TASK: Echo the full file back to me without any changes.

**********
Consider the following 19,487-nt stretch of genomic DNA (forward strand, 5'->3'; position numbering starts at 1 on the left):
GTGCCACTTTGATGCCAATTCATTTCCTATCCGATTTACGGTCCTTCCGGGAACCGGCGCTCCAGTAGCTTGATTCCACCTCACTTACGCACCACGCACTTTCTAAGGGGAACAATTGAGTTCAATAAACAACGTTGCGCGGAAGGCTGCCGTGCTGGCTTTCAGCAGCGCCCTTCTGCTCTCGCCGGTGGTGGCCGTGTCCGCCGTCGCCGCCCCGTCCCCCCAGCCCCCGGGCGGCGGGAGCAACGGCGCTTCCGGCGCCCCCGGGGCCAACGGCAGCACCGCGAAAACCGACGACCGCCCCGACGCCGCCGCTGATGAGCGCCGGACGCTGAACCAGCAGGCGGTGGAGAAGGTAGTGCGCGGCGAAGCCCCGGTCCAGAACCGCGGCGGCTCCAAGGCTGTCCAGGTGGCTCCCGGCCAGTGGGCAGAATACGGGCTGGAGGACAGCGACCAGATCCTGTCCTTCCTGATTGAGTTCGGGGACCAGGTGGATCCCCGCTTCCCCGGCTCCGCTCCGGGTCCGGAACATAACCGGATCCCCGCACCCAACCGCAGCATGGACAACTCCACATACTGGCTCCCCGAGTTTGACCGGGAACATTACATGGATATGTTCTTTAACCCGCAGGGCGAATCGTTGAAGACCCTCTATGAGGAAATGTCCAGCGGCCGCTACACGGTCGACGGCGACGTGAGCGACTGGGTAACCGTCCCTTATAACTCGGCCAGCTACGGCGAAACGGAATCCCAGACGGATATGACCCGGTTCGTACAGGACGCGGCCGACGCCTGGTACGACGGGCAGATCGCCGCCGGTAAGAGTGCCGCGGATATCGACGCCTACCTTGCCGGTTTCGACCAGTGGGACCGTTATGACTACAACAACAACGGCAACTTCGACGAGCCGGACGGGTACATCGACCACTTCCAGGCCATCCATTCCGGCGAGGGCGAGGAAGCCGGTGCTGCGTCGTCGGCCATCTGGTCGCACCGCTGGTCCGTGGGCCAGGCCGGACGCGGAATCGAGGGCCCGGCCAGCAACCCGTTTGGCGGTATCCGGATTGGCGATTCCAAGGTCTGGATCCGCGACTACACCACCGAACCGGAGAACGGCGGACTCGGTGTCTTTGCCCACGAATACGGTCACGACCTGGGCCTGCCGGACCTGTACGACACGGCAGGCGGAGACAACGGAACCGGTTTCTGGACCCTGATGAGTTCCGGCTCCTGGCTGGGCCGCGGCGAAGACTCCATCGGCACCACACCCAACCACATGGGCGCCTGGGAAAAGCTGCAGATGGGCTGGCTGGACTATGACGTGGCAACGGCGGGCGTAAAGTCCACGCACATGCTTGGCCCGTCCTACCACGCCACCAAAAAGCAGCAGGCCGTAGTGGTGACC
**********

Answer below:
Consider the following 19,487-nt stretch of genomic DNA (forward strand, 5'->3'; position numbering starts at 1 on the left):
GTGCCACTTTGATGCCAATTCATTTCCTATCCGATTTACGGTCCTTCCGGGAACCGGCGCTCCAGTAGCTTGATTCCACCTCACTTACGCACCACGCACTTTCTAAGGGGAACAATTGAGTTCAATAAACAACGTTGCGCGGAAGGCTGCCGTGCTGGCTTTCAGCAGCGCCCTTCTGCTCTCGCCGGTGGTGGCCGTGTCCGCCGTCGCCGCCCCGTCCCCCCAGCCCCCGGGCGGCGGGAGCAACGGCGCTTCCGGCGCCCCCGGGGCCAACGGCAGCACCGCGAAAACCGACGACCGCCCCGACGCCGCCGCTGATGAGCGCCGGACGCTGAACCAGCAGGCGGTGGAGAAGGTAGTGCGCGGCGAAGCCCCGGTCCAGAACCGCGGCGGCTCCAAGGCTGTCCAGGTGGCTCCCGGCCAGTGGGCAGAATACGGGCTGGAGGACAGCGACCAGATCCTGTCCTTCCTGATTGAGTTCGGGGACCAGGTGGATCCCCGCTTCCCCGGCTCCGCTCCGGGTCCGGAACATAACCGGATCCCCGCACCCAACCGCAGCATGGACAACTCCACATACTGGCTCCCCGAGTTTGACCGGGAACATTACATGGATATGTTCTTTAACCCGCAGGGCGAATCGTTGAAGACCCTCTATGAGGAAATGTCCAGCGGCCGCTACACGGTCGACGGCGACGTGAGCGACTGGGTAACCGTCCCTTATAACTCGGCCAGCTACGGCGAAACGGAATCCCAGACGGATATGACCCGGTTCGTACAGGACGCGGCCGACGCCTGGTACGACGGGCAGATCGCCGCCGGTAAGAGTGCCGCGGATATCGACGCCTACCTTGCCGGTTTCGACCAGTGGGACCGTTATGACTACAACAACAACGGCAACTTCGACGAGCCGGACGGGTACATCGACCACTTCCAGGCCATCCATTCCGGCGAGGGCGAGGAAGCCGGTGCTGCGTCGTCGGCCATCTGGTCGCACCGCTGGTCCGTGGGCCAGGCCGGACGCGGAATCGAGGGCCCGGCCAGCAACCCGTTTGGCGGTATCCGGATTGGCGATTCCAAGGTCTGGATCCGCGACTACACCACCGAACCGGAGAACGGCGGACTCGGTGTCTTTGCCCACGAATACGGTCACGACCTGGGCCTGCCGGACCTGTACGACACGGCAGGCGGAGACAACGGAACCGGTTTCTGGACCCTGATGAGTTCCGGCTCCTGGCTGGGCCGCGGCGAAGACTCCATCGGCACCACACCCAACCACATGGGCGCCTGGGAAAAGCTGCAGATGGGCTGGCTGGACTATGACGTGGCAACGGCGGGCGTAAAGTCCACGCACATGCTTGGCCCGTCCTACCACGCCACCAAAAAGCAGCAGGCCGTAGTGGTGACC